Last fall, I was asked to step down from my role as executive vice president of Bearcats for Israel, a subgroup of Hillel at Binghamton University, as well as campus intern for MASA Israel. Hillel is an international organization with a set of guidelines relating to Israel; the interpretation of those guidelines are delegated to individual Hillel chapter leadership. I do not believe the circumstances of my situation represent the personal politics of anyone involved, and it has been conveyed time and again that students were not behind the decision to remove me from these posts. Rather, this incident reflects the intricate organizational dynamics of the non-profit world and the complexity of the Israeli-Palestinian conflict within the Jewish community. There is a diversity of opinions within the Hillel community about Israel, and students are not prevented from expressing their opinions.
My forced resignation from Hillel leadership changed personal relationships I had built with both friends and organizations, but there was also an outpouring of support from components of the Jewish community. I do not agree with Hillel’s partnership policies in their entirety. However, Hillel International and individual chapters have recognized the need for change, and serious discussions on how to proceed with the evolution of these policies to make them more inclusive are being explored at both grassroots and executive leadership levels. Using me as an example to argue that the notion that Hillel prevents free speech is misguided — if this experience has taught me anything, it is that choosing one instance to make broad generalizations is unjust.
Hillel serves an irreplaceable purpose on campuses everywhere. It is a place where Jews can explore their cultural and religious identities. Hillel provides opportunities for Jews to create global Jewish networks, give back to the world, both Jewish and non-Jewish, through social justice initiatives and connect to a tradition over 5,700 years old. Ignoring the pivotal role that a strong Jewish student union plays on campus and choosing instead to reduce the organization to a monolith representing the pro-Israel community ignores not only its immense value, but also its ongoing efforts to expand the proverbial tent of the Jewish people.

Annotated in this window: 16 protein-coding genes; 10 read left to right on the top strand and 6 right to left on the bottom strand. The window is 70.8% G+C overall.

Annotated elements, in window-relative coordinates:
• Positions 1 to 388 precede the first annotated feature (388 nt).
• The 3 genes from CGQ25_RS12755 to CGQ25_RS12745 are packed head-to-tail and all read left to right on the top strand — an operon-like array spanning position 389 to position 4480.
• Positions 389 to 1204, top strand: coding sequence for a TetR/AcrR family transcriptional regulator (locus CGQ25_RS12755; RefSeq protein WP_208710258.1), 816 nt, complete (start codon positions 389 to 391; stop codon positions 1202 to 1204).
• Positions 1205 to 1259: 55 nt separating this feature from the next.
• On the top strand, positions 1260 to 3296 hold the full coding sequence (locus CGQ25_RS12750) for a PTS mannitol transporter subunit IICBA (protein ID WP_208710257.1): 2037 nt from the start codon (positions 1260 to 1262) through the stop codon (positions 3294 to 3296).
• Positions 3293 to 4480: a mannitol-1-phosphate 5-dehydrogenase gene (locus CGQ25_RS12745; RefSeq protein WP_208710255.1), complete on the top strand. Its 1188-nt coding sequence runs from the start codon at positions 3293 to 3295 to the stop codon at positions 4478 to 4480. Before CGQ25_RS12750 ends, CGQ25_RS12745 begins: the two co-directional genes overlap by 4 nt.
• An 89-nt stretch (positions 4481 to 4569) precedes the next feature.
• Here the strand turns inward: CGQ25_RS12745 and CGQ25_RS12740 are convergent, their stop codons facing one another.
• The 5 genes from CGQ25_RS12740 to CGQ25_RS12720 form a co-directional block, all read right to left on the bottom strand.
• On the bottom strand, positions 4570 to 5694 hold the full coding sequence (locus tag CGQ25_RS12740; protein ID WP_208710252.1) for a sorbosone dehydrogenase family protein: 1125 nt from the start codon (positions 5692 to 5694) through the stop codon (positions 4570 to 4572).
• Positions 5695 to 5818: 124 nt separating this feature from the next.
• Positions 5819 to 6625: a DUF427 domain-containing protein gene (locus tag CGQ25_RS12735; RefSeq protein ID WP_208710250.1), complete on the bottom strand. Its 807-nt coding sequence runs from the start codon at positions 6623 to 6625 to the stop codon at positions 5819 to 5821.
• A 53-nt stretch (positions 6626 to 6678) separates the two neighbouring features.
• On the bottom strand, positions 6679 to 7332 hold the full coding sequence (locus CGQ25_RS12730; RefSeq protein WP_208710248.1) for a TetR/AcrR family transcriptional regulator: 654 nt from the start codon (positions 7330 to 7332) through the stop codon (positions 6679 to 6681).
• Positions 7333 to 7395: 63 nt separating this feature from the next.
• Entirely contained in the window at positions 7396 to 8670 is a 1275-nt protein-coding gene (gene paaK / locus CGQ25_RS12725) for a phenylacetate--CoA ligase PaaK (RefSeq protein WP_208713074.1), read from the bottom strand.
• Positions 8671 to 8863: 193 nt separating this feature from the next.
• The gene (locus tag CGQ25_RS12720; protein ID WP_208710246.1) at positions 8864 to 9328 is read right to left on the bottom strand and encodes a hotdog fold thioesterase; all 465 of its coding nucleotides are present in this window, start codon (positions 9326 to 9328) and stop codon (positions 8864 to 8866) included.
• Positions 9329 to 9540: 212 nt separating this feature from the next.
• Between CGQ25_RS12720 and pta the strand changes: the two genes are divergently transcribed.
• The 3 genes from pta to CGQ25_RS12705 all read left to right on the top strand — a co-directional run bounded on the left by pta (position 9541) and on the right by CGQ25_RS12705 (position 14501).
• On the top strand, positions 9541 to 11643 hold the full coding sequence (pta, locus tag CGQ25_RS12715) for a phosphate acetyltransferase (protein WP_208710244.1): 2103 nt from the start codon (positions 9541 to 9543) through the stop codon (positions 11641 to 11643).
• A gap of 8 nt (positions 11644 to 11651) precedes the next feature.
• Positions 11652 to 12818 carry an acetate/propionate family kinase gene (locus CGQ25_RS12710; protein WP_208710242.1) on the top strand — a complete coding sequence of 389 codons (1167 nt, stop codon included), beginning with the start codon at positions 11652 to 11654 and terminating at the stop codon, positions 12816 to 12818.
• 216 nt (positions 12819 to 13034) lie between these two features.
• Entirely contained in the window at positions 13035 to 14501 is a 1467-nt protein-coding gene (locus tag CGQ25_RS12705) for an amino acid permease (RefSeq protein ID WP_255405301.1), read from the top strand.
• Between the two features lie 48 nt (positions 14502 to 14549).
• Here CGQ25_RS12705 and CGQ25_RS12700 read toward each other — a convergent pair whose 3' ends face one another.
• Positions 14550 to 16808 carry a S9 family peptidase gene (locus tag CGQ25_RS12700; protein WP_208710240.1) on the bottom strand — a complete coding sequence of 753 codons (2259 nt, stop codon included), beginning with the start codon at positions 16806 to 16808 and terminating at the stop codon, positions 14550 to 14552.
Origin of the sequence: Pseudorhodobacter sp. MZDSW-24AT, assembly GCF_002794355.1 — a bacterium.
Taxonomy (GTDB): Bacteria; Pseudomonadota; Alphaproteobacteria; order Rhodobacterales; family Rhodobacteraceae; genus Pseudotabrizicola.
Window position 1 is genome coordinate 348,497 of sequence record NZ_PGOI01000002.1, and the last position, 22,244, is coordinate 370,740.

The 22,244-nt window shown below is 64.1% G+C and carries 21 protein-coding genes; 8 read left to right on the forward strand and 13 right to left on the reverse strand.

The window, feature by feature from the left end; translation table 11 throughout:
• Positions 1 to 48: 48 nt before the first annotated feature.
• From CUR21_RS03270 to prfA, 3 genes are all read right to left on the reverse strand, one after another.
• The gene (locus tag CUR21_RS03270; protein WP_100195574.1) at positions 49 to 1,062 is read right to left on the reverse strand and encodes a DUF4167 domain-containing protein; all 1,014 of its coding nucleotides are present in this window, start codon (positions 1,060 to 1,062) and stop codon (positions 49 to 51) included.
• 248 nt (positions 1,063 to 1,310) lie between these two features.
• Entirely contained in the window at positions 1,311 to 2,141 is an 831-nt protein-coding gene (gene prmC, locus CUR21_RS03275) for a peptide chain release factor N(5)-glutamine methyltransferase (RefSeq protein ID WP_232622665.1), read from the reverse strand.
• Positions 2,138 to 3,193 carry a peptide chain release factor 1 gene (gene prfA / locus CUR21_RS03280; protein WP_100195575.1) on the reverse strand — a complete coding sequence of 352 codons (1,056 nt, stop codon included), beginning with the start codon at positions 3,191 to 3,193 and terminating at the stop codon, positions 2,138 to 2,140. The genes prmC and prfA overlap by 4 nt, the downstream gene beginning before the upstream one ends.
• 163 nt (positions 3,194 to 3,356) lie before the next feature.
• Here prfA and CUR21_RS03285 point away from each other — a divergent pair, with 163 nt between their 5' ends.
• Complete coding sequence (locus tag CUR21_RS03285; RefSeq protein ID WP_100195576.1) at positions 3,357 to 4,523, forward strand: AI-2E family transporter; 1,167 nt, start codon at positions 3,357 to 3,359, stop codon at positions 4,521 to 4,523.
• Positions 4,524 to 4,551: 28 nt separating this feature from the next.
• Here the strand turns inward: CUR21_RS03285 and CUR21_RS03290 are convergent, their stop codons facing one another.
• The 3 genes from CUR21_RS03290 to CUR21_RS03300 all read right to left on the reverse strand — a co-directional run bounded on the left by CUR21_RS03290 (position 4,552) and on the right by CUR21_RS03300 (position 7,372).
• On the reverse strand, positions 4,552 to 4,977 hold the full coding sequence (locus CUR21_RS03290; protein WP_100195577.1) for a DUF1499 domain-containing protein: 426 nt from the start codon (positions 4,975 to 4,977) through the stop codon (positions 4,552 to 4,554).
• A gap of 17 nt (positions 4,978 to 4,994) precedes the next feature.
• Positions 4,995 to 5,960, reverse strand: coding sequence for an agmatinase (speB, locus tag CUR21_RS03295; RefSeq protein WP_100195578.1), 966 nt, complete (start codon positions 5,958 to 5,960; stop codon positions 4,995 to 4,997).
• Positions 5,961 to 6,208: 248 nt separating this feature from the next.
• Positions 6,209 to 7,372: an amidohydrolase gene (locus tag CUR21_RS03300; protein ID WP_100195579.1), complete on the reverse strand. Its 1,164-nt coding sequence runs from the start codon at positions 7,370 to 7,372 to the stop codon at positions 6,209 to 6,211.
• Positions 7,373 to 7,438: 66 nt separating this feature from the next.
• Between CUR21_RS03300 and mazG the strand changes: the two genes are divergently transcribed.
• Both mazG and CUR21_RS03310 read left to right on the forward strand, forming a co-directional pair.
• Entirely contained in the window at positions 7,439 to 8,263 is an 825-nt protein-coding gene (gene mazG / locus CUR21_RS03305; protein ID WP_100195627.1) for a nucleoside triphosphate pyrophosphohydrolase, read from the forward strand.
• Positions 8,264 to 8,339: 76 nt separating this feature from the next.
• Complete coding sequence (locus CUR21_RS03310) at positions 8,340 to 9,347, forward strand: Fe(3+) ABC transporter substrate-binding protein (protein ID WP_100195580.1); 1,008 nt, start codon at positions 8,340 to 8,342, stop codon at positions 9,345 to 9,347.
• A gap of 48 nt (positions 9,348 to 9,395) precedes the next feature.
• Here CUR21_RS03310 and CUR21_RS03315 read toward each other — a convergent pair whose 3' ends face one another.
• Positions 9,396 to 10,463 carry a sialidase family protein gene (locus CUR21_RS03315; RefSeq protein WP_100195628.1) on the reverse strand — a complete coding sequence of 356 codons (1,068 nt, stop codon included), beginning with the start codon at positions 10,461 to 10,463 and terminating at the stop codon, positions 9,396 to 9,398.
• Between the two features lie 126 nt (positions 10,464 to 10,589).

There is an old saying, “Ask two Jews, get three opinions.” We must recognize the vast challenge of creating a uniform policy surrounding a generations-old, multi-dimensional conflict intended to apply to university-aged Jews globally. It takes time to find the right formula to bridge people who want the same outcome, but maintain radically different ideals. If we at Binghamton University begin to organize ourselves by what divides us, then the possibility of a strong pro-peace community, united by the common goal of improving the welfare of all humankind, will be none.
There is and has been a thriving dialogue on this campus surrounding the Israeli-Palestinian conflict. I entered it over a year ago with Dorm Room Diplomacy by organizing a screening of “5 Broken Cameras” and hosting a subsequent question-and-answer session with Palestinian activist Iyad Burnat. This event was well-attended by students who support both Palestinian and Israeli self-determination. This past Wednesday evening, Bearcats for Israel hosted an event on Israeli settlements, in which students with a variety of opinions on Israel, including members of the newly formed Students for Justice in Palestine (SJP), expressed their viewpoints and engaged in dialogue.
Both as a Jewish student and the founder of Dorm Room Diplomacy’s BU chapter, I welcome the formation of SJP on our campus. It is important for students who believe in Palestinian statehood to be able to organize effectively. However, these students have a responsibility to engage in dialogue across uncomfortable political boundaries. Slanderous mottos strewn in protest do not yield progress. Put plainly, calling Zionists racists and delegitimizing the right of Israel to exist is offensive.
I speak for many leaders of the pro-Israel community here at Binghamton University when I say that we are ready to listen and exchange ideas with SJP, even if we have been warned on their WordPress, “You probably won’t like what we [SJP] have to say.” Put simply, if we cannot learn to coexist and communicate here in Binghamton, what are the prospects of peace between Israel and Palestine?
Ben Sheridan is a part-time student at Binghamton University. He graduated in December 2013 with a degree in political science.